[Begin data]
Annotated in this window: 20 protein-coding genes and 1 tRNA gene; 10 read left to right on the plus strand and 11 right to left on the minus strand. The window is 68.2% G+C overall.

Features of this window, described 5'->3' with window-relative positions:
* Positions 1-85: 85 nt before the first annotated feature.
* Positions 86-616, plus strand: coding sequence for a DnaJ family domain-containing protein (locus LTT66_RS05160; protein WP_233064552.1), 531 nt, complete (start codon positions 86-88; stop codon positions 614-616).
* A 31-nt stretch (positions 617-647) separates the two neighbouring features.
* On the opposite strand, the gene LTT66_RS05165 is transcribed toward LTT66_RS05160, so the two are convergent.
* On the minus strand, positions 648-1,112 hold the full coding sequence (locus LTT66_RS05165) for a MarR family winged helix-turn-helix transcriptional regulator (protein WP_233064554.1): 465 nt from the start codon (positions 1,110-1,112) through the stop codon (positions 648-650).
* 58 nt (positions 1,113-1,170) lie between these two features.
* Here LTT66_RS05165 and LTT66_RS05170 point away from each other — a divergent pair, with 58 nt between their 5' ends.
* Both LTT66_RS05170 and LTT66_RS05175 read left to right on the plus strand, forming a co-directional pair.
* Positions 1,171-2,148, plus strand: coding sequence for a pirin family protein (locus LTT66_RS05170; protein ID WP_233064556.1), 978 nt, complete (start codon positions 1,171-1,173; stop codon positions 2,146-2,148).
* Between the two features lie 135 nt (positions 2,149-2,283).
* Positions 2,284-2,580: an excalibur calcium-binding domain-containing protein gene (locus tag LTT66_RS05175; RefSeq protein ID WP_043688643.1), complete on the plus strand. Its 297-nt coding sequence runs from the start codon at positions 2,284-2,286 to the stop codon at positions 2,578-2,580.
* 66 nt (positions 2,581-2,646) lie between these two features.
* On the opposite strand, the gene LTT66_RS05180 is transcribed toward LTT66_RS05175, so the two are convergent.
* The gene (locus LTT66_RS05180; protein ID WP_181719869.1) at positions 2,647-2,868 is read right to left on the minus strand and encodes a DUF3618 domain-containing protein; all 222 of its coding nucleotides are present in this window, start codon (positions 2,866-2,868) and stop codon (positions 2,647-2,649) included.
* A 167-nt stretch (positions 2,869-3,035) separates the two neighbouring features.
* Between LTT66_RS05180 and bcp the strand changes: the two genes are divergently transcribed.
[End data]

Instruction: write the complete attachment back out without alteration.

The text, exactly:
Annotated in this window: 20 protein-coding genes and 1 tRNA gene; 10 read left to right on the plus strand and 11 right to left on the minus strand. The window is 68.2% G+C overall.

Features of this window, described 5'->3' with window-relative positions:
* Positions 1-85: 85 nt before the first annotated feature.
* Positions 86-616, plus strand: coding sequence for a DnaJ family domain-containing protein (locus LTT66_RS05160; protein WP_233064552.1), 531 nt, complete (start codon positions 86-88; stop codon positions 614-616).
* A 31-nt stretch (positions 617-647) separates the two neighbouring features.
* On the opposite strand, the gene LTT66_RS05165 is transcribed toward LTT66_RS05160, so the two are convergent.
* On the minus strand, positions 648-1,112 hold the full coding sequence (locus LTT66_RS05165) for a MarR family winged helix-turn-helix transcriptional regulator (protein WP_233064554.1): 465 nt from the start codon (positions 1,110-1,112) through the stop codon (positions 648-650).
* 58 nt (positions 1,113-1,170) lie between these two features.
* Here LTT66_RS05165 and LTT66_RS05170 point away from each other — a divergent pair, with 58 nt between their 5' ends.
* Both LTT66_RS05170 and LTT66_RS05175 read left to right on the plus strand, forming a co-directional pair.
* Positions 1,171-2,148, plus strand: coding sequence for a pirin family protein (locus LTT66_RS05170; protein ID WP_233064556.1), 978 nt, complete (start codon positions 1,171-1,173; stop codon positions 2,146-2,148).
* Between the two features lie 135 nt (positions 2,149-2,283).
* Positions 2,284-2,580: an excalibur calcium-binding domain-containing protein gene (locus tag LTT66_RS05175; RefSeq protein ID WP_043688643.1), complete on the plus strand. Its 297-nt coding sequence runs from the start codon at positions 2,284-2,286 to the stop codon at positions 2,578-2,580.
* 66 nt (positions 2,581-2,646) lie between these two features.
* On the opposite strand, the gene LTT66_RS05180 is transcribed toward LTT66_RS05175, so the two are convergent.
* The gene (locus LTT66_RS05180; protein ID WP_181719869.1) at positions 2,647-2,868 is read right to left on the minus strand and encodes a DUF3618 domain-containing protein; all 222 of its coding nucleotides are present in this window, start codon (positions 2,866-2,868) and stop codon (positions 2,647-2,649) included.
* A 167-nt stretch (positions 2,869-3,035) separates the two neighbouring features.
* Between LTT66_RS05180 and bcp the strand changes: the two genes are divergently transcribed.